OSHA delays enforcement of crane operator documentation requirements for ‘good faith’ employers

Employers who make “good faith efforts” to document their evaluations of crane operators have an additional 60 days to comply with OSHA’s Cranes and Derricks in Construction: Operator Certification Extension, according to a Feb. 7 enforcement memorandum from the agency. Continue Reading»

Bulletin Addresses Safety for Workers Wearing Devices Containing Lithium Batteries

new OSHA bulletin addresses hazards associated with small, wearable devices powered by lithium batteries, such as body cameras. If these devices are damaged or defective, they may catch fire or explode. Employers should ensure that workers are trained to properly use, store, and charge these devices; identify, remove, and properly dispose of damaged or defective devices and batteries; and provide information on their health and physical hazards.

A lithium battery-powered body camera.

OSHA Signs Charter for Working Group to Improve Chemical Facility Security and Safety

The Department of Labor, Department of Homeland Security, and the Environmental Protection Agency recently created and signed the Chemical Facility Security and Safety Working Group Charter. The working group, which includes other federal agency representatives, was established by an Executive Order in response to several chemical facility catastrophes. The charter reaffirms the group’s commitment to work with stakeholders to address safety and security at chemical facilities, and reduce risks associated with hazardous chemicals to workers and communities. For more information, visit OSHA’s Chemical Facility and Security webpage.

Final Rule to Improve Tracking of Workplace Injuries and Illnesses

March 2, 2019, is the deadline for electronically reporting your OSHA Form 300A data for calendar year 2018. Collection will begin January 2, 2019.

OSHA published a Final Rule to amend its recordkeeping regulation to remove the requirement to electronically submit to OSHA information from the OSHA Form 300 (Log of Work-Related Injuries and Illnesses) and OSHA Form 301 (Injury and Illness Incident Report) for establishments with 250 or more employees that are required to routinely keep injury and illness records. Covered establishments are only required to electronically submit information from the OSHA Form 300A (Summary of Work-Related Injuries and Illnesses). The requirement to keep and maintain OSHA Forms 300, 300A, and 301 for five years is not changed by this Final Rule.

Remember, not all establishments are covered by this requirement. To review which establishments need to provide their data, click here.

U.S. Department of Labor Issues Final Rule to Protect Privacy of Workers

To protect worker privacy, the U.S. Department of Labor’s Occupational Safety and Health Administration (OSHA) has issued a final rule that eliminates the requirement for establishments with 250 or more employees to electronically submit information from OSHA Form 300 (Log of Work-Related Injuries and Illnesses) and OSHA Form 301 (Injury and Illness Incident Report) to OSHA each year. These establishments are still required to electronically submit information from OSHA Form 300A (Summary of Work-Related Injuries and Illnesses). Continue reading »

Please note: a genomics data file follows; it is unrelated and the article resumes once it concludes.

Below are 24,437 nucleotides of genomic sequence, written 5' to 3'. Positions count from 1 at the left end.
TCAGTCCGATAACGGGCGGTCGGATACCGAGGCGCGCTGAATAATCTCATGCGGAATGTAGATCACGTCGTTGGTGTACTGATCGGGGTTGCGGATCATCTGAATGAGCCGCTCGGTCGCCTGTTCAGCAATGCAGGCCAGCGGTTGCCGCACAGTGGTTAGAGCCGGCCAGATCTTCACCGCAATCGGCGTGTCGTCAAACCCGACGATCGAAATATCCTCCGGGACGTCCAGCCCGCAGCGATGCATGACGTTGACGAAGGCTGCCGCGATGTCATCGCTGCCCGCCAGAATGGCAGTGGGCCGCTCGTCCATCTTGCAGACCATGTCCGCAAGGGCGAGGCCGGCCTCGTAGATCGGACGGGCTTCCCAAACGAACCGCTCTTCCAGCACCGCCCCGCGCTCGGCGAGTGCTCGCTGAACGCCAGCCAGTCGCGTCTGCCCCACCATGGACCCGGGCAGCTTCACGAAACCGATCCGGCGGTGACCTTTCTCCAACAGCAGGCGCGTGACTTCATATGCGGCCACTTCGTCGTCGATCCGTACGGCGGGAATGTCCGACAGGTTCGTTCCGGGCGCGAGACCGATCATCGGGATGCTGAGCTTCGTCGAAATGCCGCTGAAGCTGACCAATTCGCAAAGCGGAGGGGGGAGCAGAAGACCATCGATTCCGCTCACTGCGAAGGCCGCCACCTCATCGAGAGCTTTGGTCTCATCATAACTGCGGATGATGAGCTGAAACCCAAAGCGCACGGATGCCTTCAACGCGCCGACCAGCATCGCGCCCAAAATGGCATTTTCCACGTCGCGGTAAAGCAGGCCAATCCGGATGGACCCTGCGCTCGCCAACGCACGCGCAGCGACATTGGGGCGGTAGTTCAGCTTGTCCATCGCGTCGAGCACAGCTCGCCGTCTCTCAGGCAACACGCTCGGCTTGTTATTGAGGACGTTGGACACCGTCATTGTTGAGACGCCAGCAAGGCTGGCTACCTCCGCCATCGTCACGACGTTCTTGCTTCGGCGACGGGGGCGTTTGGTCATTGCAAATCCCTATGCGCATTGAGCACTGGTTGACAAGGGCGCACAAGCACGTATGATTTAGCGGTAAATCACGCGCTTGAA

OSHA Penalties Adjusting in 2019

OSHA’s civil penalties amounts for violations of workplace safety and health standards will increase in 2019 to adjust for inflation. The adjusted maximum penalty amounts will take effect upon publication in the Federal Register. New penalties for willful and repeat violations will be $132,598 per violation; serious, other-than-serious, and posting requirements are $13,260 per violation; and failure to abate violations are $13,260 per day beyond the abatement date.

U.S. Department of Labor Proposes to Revise Beryllium Standard for General Industry

The U.S. Department of Labor’s Occupational Safety and Health Administration (OSHA) today issued a proposed rule to revise the beryllium standard for general industry. The proposed changes are designed to clarify the standard, and to simplify or improve compliance with the standard.

The proposed rule would amend selected paragraphs of the standard, including “Definitions,” “Methods of Compliance,” “Personal Protective Clothing and Equipment,” “Hygiene Areas and Practices,” “Housekeeping,” “Medical Surveillance,” “Hazard Communication,” and “Recordkeeping.” It would also remove the existing Appendix A, which lists suggested controls, and replace it with a new Appendix A, Operations for Establishing Beryllium Work Areas.

Comments, hearing requests, and other information must be submitted electronically at http://www.regulations.gov, the Federal eRulemaking Portal, or by facsimile or mail. Read the Federal Register notice for submission details. Comments must be submitted by February 9, 2019. The enforcement date for the provisions affected by this proposal is December 12, 2018. While this rulemaking is pending, compliance with the standard as modified by this proposal will be accepted as compliance.

The proposal satisfies a settlement agreement with stakeholders that had concerns about some of the provisions in the 2017 beryllium final rule. The proposed rule would affect approximately 50,500 workers employed in general industry, and is estimated to yield minor net cost savings to employers. OSHA expects the proposed changes would provide employees with equivalent safety and health protections to the current standard.

Under the Occupational Safety and Health Act of 1970, employers are responsible for providing safe and healthful workplaces for their employees. OSHA’s role is to help ensure these conditions for America’s working men and women by setting and enforcing standards and providing training, education and assistance. For more information, visit www.osha.gov.